Yeah. It’s better in every way. I think something that people hang on to sometimes is, you know, when people are starting out, they don’t necessarily have the luxury of having that network and being able to have that niche from day one. But something longer term, that keeps them from niching down, I think, is the notion that they’ll no longer be for the people they used to be for. Like they’re somehow above the people they worked for in the beginning. And so they cling on to those early clients who are not great clients for them anymore, but in the process of doing that, you’re actually hanging onto clients that could be great first clients for that next person that’s starting a firm. Rather than moving up market and all of that, you’re in some ways, kind of locking down that ecosystem for yourself in a way that’s not helpful.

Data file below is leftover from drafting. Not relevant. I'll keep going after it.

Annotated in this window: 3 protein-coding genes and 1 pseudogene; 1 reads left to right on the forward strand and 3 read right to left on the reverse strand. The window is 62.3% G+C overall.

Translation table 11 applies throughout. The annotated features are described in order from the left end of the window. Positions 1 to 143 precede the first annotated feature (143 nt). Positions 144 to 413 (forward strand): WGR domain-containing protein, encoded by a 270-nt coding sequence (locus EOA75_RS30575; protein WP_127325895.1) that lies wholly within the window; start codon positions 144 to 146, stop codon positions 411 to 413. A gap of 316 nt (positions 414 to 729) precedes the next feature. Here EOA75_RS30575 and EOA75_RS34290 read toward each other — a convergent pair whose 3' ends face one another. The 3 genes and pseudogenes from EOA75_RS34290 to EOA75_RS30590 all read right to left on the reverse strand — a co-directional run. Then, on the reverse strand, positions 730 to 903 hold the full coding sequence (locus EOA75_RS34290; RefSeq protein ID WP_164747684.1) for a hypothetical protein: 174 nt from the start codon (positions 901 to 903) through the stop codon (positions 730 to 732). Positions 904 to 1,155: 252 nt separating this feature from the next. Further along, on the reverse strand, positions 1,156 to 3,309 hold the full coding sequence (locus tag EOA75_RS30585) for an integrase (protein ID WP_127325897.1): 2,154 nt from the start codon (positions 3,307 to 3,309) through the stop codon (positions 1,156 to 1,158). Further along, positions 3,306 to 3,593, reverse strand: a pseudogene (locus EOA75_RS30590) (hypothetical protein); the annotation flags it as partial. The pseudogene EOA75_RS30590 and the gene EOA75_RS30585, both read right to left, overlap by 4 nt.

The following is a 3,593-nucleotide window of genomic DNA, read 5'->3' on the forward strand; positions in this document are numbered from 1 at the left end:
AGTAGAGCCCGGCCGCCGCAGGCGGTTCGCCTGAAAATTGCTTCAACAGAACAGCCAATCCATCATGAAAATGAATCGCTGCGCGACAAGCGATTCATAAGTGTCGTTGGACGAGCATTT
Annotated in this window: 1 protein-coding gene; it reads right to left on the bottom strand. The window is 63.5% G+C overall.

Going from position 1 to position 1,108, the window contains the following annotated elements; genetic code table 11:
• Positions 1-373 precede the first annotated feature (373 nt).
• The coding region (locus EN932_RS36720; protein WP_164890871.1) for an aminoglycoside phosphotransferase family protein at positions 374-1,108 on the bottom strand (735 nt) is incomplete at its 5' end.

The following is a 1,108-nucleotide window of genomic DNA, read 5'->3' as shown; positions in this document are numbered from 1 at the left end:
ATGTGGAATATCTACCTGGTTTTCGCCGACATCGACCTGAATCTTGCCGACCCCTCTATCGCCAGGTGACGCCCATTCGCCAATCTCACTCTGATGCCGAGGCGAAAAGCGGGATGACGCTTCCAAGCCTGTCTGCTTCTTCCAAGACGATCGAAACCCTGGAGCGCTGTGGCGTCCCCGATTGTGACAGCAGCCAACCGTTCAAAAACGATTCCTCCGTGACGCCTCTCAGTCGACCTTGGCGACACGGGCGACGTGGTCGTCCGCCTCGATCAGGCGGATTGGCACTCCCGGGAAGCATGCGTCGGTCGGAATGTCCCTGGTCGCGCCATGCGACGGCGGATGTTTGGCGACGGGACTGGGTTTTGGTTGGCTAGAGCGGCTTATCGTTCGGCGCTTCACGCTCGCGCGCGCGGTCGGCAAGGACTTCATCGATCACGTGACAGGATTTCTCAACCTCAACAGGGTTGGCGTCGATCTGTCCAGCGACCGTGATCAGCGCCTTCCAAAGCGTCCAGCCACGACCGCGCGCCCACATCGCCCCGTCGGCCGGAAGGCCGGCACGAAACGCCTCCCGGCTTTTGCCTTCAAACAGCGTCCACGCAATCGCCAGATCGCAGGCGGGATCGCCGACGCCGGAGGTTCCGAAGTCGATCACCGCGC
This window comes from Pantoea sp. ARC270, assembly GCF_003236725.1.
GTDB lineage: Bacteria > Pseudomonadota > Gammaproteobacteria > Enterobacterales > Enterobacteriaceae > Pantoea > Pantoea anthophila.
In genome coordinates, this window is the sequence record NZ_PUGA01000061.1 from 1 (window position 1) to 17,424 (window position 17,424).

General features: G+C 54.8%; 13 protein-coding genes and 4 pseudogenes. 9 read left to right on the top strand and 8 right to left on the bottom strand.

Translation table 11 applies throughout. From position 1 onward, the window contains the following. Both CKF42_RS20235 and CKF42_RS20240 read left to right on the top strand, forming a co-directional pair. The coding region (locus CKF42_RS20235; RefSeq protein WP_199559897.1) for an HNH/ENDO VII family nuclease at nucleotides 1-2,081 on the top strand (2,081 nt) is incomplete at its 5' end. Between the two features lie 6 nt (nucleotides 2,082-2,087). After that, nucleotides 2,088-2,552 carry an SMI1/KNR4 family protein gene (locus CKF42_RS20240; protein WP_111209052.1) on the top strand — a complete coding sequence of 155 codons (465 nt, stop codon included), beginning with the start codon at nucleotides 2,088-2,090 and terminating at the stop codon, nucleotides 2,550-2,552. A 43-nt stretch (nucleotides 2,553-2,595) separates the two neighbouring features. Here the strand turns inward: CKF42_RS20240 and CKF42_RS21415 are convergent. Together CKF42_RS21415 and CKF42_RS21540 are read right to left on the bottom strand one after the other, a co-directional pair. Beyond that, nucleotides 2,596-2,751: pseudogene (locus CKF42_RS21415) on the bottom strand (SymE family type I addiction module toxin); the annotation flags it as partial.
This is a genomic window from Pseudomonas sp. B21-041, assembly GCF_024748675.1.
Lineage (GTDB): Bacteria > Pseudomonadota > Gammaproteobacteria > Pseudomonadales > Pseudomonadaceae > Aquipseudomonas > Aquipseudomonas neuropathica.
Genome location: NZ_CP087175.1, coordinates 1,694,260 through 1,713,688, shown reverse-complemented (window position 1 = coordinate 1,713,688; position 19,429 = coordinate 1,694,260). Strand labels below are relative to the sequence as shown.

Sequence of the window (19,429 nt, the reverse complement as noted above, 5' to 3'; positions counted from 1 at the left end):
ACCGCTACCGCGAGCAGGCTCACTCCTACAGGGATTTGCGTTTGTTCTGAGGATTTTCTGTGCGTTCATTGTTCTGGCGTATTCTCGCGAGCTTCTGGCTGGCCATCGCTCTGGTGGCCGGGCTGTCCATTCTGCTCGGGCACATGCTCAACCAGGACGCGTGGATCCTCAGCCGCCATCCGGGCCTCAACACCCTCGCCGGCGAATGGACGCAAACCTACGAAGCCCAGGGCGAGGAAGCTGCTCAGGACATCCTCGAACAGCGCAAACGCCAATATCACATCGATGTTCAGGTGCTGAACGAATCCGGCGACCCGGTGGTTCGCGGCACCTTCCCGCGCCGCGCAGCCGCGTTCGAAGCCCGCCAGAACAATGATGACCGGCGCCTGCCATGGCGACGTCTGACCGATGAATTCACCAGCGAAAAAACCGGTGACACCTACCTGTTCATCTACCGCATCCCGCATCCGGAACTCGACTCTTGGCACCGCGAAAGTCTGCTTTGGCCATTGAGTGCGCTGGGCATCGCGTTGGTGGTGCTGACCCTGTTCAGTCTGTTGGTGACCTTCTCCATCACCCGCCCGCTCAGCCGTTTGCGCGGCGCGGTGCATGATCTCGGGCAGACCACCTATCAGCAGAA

Yep. I say that all the time, is, we want to help everybody—that’s just part of our mindset, I guess, as CPAs, as tax preparers. And sometimes we don’t see that we really actually could be hurting somebody, because like you just said, that next person could be doing such a better service for them. And in reality, it’s holding us back by continuing to deal with somebody that’s not in our niche. You and I think a lot alike. I knew you were a good guy. Now I know why.
“I think like Randy,” ohh!
I was waiting to at least get one laugh out of you. Alright, there we go! There’s my ego showing through.
Alright. Let’s move now, because the first way I knew of you was seeing these videos on Twitter probably, is where I saw it, and then saw you had the YouTube channel. You’re amazing. I mean, one, you should probably be an actor—I mean, other than the looks. If you could fix the looks, you could be—
Nothing a little money can’t fix, right?